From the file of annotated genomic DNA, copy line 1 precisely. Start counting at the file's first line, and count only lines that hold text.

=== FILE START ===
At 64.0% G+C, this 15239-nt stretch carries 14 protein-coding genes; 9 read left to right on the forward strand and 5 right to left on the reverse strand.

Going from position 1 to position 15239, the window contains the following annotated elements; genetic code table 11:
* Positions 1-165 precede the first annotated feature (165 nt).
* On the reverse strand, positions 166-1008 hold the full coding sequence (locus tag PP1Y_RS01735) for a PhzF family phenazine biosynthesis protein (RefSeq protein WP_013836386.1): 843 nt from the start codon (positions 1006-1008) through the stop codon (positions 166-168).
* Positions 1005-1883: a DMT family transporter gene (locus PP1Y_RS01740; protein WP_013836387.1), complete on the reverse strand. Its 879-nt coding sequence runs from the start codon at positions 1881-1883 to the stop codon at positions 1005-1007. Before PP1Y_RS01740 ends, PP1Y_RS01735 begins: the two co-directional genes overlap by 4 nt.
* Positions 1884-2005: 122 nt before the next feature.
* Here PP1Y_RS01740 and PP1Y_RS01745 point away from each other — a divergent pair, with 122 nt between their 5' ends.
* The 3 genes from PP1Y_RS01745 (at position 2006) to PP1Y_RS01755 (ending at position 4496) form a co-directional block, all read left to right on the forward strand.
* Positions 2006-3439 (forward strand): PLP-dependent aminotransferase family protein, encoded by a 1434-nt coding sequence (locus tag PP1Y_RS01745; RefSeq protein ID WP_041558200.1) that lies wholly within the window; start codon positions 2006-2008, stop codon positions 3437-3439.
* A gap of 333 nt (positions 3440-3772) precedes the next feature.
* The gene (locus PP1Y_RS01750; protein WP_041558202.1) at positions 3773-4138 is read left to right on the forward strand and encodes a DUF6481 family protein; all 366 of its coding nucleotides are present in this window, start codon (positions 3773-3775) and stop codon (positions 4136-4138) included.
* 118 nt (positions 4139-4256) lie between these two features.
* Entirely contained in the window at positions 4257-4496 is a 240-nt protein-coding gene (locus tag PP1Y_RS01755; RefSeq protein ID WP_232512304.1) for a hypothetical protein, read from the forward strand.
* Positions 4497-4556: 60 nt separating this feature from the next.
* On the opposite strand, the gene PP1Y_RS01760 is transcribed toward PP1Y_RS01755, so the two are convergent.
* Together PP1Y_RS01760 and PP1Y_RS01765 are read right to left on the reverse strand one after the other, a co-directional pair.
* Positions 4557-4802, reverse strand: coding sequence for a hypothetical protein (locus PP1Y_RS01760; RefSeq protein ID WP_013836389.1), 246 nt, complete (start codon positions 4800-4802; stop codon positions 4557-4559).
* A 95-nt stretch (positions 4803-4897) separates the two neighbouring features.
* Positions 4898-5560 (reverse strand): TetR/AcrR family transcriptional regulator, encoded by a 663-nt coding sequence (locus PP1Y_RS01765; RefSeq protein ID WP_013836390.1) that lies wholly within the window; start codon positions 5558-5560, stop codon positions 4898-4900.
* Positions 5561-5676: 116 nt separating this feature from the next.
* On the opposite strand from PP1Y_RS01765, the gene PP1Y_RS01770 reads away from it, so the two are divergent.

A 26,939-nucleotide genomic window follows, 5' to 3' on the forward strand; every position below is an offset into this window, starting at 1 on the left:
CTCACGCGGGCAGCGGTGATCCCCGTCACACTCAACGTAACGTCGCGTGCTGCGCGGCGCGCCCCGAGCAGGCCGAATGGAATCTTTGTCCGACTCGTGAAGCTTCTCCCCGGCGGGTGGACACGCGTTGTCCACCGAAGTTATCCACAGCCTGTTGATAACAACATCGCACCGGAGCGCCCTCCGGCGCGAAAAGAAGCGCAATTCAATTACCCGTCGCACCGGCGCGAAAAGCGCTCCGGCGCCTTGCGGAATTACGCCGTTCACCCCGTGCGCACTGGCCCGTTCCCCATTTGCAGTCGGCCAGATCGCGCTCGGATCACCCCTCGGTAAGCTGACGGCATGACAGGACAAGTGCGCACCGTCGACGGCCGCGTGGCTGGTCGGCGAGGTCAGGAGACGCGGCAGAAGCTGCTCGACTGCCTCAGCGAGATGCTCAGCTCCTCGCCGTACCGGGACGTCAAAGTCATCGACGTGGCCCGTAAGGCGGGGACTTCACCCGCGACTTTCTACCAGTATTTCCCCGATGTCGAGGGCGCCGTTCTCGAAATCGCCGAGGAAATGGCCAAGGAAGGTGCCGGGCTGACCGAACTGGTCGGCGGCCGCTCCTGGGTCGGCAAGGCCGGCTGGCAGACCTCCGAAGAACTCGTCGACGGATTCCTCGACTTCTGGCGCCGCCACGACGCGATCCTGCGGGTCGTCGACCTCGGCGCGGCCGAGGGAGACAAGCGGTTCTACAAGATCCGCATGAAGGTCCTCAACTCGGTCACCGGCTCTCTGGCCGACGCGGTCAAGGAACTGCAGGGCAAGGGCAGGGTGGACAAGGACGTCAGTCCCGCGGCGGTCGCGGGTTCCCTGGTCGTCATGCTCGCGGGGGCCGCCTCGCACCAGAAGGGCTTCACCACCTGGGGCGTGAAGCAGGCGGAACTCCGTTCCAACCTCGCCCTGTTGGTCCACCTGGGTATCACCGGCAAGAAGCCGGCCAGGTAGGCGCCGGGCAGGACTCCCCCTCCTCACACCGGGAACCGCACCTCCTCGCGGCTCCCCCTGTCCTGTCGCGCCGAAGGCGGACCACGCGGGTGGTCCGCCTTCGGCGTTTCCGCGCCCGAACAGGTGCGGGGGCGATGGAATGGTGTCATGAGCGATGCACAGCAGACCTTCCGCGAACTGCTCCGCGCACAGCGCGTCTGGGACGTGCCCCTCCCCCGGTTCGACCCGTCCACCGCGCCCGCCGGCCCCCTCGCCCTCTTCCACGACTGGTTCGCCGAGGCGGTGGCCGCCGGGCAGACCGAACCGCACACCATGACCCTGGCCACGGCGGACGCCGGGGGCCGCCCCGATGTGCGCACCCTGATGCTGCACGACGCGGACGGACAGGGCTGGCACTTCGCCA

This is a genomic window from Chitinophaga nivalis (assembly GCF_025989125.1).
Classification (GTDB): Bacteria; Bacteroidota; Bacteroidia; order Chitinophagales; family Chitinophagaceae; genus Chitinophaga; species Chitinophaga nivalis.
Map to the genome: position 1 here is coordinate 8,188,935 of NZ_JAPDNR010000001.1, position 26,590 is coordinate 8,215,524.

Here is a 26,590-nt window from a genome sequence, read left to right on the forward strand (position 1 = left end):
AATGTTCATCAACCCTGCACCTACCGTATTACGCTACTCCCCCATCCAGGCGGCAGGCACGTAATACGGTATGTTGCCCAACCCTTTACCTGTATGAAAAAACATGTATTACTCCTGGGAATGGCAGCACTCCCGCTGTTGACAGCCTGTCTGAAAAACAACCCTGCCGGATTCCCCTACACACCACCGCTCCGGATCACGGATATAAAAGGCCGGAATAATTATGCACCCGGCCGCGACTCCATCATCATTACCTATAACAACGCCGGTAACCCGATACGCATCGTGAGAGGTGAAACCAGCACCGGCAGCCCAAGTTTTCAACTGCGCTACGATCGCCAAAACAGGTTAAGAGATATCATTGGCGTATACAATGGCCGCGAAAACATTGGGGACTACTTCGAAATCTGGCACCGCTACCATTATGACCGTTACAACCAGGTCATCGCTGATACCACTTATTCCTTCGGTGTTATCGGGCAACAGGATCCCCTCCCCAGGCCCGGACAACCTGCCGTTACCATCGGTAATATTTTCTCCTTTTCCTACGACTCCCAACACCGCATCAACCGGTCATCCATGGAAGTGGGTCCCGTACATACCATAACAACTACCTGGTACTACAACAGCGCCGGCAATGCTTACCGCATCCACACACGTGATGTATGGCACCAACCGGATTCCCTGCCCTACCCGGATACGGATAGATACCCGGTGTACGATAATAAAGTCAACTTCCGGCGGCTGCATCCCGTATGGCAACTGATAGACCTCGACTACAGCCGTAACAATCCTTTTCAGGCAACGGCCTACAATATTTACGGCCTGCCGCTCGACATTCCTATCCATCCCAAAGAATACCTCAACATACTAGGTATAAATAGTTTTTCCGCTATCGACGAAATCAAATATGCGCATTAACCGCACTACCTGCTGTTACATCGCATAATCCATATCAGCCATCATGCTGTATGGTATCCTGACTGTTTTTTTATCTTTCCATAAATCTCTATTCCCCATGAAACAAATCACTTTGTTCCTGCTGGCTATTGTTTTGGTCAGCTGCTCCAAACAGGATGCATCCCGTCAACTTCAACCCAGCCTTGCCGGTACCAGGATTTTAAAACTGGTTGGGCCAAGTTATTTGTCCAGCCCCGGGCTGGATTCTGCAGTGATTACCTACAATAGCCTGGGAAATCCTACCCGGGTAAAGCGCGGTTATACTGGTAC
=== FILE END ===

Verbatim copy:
At 64.0% G+C, this 15239-nt stretch carries 14 protein-coding genes; 9 read left to right on the forward strand and 5 right to left on the reverse strand.